Saturday, January 01, 2005

It's been a while since I last wrote. Being near Christmas I was just interested in getting things in order before I took a break, and blogging was just low on the list of priorities. That didn't mean I wasn't working or researching inferencing (I know a lot more about Rete now, plus how I could take advantage of it for Kowari), I just wasn't blogging it.

However, now that Christmas has passed I find myself in a very different position.

For a start, the devestation in southern Asia has been quite large in my mind. The loss of life is so large that it's stunning to think that there was ever a single natural disaster larger than this one (why had no one ever told me about the '76 earthquake in China?). What frustrates me the most is hearing news reports that of the 100,000 or so casualties, about 10 of them were from Australia. I know that the news services just want to report things in a way that people can relate to more, but the way it's put, it sounds like those 10 people somehow rate more highly than the other 100,000.

I'm not a big fan of the media (ask me some time about personal experiences), but this time they seem to be doing some good. Sure, they're exploiting the situation, and they're desperately trying to find individuals who've flown back with personal stories of loss that will give you a lump in the throat, but this has led to people being generous in their donations. Indeed, I think it has been the media's contribution which has forced various governments to increase the level of aid being given.

Speaking of governments, Australia is a small country, and the money we have here is an order of magnitude less than we see overseas. When we spend a million dollars, it's a really big deal. So a $65 million dollar contribution is actually a significant amount, to my way of thinking. I was really pleased to hear it. The fact that big countries (who's budgets are in the trillions) could have donated less really did seem stingy to me. I'm pleased to hear that the US increased the value "tenfold" to $350 million, but it really appeared that they were embarressed into it. I don't know what really went on behind the closed doors, but in politics perception is reality, so they get to wear that particular mantle.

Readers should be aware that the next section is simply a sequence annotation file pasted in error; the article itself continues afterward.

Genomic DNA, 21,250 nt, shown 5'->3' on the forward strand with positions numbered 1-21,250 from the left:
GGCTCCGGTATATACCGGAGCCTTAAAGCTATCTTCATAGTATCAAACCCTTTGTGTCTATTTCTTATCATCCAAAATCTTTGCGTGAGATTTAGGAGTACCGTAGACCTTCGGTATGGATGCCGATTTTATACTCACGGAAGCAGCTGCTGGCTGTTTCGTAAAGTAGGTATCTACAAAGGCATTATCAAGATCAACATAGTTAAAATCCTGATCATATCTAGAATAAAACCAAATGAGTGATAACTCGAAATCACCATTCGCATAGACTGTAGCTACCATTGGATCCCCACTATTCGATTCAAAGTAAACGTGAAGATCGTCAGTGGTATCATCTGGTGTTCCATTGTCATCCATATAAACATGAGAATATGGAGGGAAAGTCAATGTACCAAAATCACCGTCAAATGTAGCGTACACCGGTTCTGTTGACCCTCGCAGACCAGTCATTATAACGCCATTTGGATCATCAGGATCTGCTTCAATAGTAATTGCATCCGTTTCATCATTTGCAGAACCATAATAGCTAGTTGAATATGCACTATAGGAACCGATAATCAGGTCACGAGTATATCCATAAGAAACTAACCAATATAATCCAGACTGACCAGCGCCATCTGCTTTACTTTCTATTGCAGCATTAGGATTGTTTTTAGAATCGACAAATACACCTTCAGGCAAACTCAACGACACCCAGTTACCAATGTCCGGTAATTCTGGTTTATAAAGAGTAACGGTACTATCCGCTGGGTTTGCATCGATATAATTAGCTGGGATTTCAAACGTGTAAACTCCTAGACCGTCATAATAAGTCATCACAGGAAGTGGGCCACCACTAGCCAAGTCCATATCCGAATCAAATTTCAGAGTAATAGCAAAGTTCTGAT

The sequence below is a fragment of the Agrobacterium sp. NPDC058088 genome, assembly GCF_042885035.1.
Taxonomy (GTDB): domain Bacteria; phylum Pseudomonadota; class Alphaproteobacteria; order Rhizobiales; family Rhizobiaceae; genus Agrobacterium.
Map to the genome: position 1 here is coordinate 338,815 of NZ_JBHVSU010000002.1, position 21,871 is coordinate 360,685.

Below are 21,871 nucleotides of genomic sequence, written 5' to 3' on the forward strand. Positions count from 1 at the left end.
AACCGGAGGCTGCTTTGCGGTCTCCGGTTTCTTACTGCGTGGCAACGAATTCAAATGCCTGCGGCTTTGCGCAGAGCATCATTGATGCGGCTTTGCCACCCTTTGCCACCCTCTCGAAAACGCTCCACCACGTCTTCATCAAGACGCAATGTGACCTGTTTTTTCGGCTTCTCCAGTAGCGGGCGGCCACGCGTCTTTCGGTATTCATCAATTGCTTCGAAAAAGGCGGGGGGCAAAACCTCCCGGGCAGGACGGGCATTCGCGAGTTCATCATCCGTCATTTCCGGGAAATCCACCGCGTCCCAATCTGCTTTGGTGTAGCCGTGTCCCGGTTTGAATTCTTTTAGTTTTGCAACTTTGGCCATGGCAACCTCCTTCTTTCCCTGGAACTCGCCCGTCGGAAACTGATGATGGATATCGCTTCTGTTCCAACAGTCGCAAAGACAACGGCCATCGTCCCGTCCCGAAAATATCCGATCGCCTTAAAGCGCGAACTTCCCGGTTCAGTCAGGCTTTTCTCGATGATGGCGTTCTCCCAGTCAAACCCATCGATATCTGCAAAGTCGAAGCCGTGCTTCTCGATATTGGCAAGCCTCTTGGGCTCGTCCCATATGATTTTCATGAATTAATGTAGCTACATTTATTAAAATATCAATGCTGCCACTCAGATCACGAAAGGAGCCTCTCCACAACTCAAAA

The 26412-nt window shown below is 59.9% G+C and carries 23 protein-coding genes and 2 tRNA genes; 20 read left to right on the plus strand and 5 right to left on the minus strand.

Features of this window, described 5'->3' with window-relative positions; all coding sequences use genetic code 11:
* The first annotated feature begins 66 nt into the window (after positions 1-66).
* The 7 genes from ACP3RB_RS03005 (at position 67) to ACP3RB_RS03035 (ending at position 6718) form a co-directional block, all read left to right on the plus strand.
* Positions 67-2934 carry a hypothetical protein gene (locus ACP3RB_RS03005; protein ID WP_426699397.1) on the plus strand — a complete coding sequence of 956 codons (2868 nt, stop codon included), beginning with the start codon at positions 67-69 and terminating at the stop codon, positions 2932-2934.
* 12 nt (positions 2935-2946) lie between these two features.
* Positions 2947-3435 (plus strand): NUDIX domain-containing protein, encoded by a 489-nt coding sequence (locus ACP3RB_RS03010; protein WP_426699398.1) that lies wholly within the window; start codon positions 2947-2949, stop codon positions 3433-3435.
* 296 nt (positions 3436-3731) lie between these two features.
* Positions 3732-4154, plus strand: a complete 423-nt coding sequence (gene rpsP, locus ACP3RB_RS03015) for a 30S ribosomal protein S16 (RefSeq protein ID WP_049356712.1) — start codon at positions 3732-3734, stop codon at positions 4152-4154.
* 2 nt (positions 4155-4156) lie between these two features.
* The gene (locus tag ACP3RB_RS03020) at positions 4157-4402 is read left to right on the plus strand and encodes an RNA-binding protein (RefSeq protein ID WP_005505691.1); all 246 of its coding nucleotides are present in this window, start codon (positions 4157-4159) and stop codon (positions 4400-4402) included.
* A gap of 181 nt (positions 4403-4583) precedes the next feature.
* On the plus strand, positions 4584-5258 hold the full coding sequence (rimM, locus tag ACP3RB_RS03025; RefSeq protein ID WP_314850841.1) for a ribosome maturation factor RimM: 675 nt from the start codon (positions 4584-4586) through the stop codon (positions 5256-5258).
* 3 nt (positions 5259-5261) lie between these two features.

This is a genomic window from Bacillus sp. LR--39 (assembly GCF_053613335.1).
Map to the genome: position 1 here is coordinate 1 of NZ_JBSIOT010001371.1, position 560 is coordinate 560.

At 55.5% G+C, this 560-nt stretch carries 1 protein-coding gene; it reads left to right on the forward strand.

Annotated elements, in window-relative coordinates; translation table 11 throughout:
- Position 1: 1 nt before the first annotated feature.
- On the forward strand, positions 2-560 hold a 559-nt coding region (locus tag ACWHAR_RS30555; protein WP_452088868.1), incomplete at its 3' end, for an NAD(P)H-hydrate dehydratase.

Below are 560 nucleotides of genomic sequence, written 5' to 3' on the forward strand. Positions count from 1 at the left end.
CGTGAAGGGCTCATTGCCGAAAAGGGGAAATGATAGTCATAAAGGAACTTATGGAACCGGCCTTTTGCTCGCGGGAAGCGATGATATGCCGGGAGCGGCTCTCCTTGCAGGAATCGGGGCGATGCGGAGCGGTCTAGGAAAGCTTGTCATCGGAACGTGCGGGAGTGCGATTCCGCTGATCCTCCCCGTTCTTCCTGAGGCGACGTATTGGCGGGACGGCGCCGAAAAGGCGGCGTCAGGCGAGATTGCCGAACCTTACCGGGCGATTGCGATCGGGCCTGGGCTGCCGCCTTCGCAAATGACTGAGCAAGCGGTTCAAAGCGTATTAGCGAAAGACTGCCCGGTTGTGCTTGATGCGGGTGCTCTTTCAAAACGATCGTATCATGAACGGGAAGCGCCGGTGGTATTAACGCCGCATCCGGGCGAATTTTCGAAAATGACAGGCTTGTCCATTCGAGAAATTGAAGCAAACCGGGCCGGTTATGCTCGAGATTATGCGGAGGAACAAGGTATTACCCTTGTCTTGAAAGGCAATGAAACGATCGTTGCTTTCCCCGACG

Back home
In our own little lives things haven't been all that happy either, though on a different scale.

Anne's brother, Ian, has been partnered to Amanda Bardon for over 10 years. 3 months ago she woke up with chest pain, which turned out to be a tumour (caused by a skin cancer that hadn't been treated in time). A short sequence of new tumours and operations ensued, and on the 27th she passed away at the age of 34.

Anne and Luc left for the memorial in Melbourne today. We'll miss you Amanda.

After several successful contracts, numerous negotiations in the final stages, and gaining interest in Kowari, one of the principal investors got cold feet. After announcing that all was well on the 22nd, the company was closed down on the 26th (27th in Australia). We get our last fortnightly paycheque, and that's it. With everyone on holidays it took 4 or 5 days before everyone could be told about it.

This is frustrating for several reasons. The first is that no one is working over this period. It has not been possible to speak to anyone to see what my prospects will be like. I'm told that business continues in America over the Christmas/New Year period, but that's not what happens here.

Second, it appears that we will not be getting any entitlements. I spent several years trying to take holidays at various times, but for numerous reasons I was refused. Consequently I've lost quite a bit of holiday time. While I'd have liked to spend it with my family, at the moment the money would have allowed me a little time to look for a job. The Tsunami puts this into perspective, but it's still frustrating.